Choking Hazards and Emergency Instructions

There are many things that children can choke on.

A few examples are:

  • Small toys or pieces of a toy
  • Food
  • Plastic bags
  • Coins
  • Stones
  • Balloons
  • Any other object smaller than the opening of a toilet paper roll (Actual size Toilet Paper Roll)

Toys for this age group are made with safety in mind. They are designed to be too big for children to stick in their mouths. But small parts can come off and be a danger to your child. It is your job as a parent to evaluate your baby’s toys and make sure they do not have small parts that could break off and choke your child. Anything smaller than a toilet paper roll is too small. Balloons are incredibly dangerous, accounting for one-third of all choking deaths in children.

Some foods can also cause a child to choke. Even if babies have front teeth that can bite into something like a hot dog, a piece of chicken or raw vegetables, they do not have their back teeth.

The back teeth do the grinding work that breaks down food to a good swallowing size. Be sure all items are cut into tiny bites that can be swallowed without blocking the windpipe. Foods with nuts are also a choking danger.

Foods that are dangerous to babies include:

  • Hot dogs
  • Popcorn
  • Raisins
  • Nuts/seeds
  • Chips
  • Hard candy
  • Raw vegetables
  • Raw fruits
  • Grapes
  • Peanut butter

What to Do if Your Baby Chokes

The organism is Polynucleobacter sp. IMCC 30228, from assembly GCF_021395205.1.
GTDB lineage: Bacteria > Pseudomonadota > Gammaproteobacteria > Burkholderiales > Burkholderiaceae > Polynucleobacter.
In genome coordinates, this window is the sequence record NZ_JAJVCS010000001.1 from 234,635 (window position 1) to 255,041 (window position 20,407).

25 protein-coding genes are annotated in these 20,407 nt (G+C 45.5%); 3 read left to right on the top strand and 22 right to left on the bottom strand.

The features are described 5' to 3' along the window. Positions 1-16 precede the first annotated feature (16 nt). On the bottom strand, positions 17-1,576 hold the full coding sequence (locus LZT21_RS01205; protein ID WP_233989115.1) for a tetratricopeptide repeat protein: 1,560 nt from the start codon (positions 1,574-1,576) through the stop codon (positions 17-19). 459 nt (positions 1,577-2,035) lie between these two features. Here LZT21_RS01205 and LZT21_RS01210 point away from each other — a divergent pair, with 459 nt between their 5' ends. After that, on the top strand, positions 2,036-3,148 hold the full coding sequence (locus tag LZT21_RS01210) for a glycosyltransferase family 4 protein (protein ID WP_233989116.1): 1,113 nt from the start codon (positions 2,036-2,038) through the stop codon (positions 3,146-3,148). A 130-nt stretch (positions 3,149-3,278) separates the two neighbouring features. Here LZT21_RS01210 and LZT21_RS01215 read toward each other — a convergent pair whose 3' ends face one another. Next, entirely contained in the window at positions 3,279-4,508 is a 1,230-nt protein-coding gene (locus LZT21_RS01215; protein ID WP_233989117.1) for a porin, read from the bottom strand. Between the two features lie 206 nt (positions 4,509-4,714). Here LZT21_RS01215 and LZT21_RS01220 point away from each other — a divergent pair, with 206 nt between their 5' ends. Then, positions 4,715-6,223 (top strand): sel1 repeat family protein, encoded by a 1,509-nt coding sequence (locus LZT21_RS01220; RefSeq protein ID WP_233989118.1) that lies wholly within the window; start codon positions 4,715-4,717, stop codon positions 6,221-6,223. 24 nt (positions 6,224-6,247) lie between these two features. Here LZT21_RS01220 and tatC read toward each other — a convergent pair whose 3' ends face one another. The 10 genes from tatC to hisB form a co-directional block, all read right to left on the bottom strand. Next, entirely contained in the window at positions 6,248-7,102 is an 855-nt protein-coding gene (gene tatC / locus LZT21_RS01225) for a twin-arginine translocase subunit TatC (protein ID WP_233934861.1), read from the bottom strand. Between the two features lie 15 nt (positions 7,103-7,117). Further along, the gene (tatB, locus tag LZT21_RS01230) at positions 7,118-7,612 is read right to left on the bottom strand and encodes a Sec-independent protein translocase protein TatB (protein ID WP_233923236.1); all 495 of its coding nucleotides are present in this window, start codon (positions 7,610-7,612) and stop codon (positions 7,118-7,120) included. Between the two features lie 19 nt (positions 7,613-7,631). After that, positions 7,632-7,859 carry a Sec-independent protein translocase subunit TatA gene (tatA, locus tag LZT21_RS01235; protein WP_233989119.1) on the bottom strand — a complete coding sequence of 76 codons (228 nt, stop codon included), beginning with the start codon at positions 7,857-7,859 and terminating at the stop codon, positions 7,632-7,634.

If your baby is choking you have to act fast! Practice what to do in advance. That way, if you really do face a choking incident, you will know exactly what to do and panic will not take over.

Signs of Choking

Is your baby choking? Look at his skin color. Your baby will turn blue if he is not getting enough oxygen. Can he make sounds? If not, this is another sign that he is choking on something.

Emergency Instructions if Child Chokes

  1. While sitting, hold your baby by the ankles and slide a hand underneath him so you are supporting your baby’s head.
  2. You now have your baby lying on your forearm face up.
  3. With your other hand, make a “V” with your thumb and your forefinger and grab your baby’s jaw between your fingers.
  4. Gently open the baby’s mouth.
  5. Now, turn your baby over so your baby is now on his stomach on your opposite forearm.
  6. Lower your baby to your lap. Remember to keep the jaw open with your fingers.
  7. Next do five blows with the palm of your hand between your baby’s shoulder blades.
  8. Turn your baby over on your lap so he is now facing you.
  9. Draw an imaginary line between your baby’s nipples.
  10. Your ring finger goes on that imaginary line in the middle of the chest.
  11. With the two fingers next to the ring finger, do five chest thrusts about an inch deep.

When you hear your baby cry that means his airway has been cleared. If you can’t clear his airway, call 911 right away to get assistance. Once your baby is safe, it is very important for him to see a doctor to make sure everything is okay. You may also want to take a CPR class. This will prepare you in case your baby chokes or stops breathing. Your local health department or Red Cross can help you find a class.

—- from First5 Advice for New Parents

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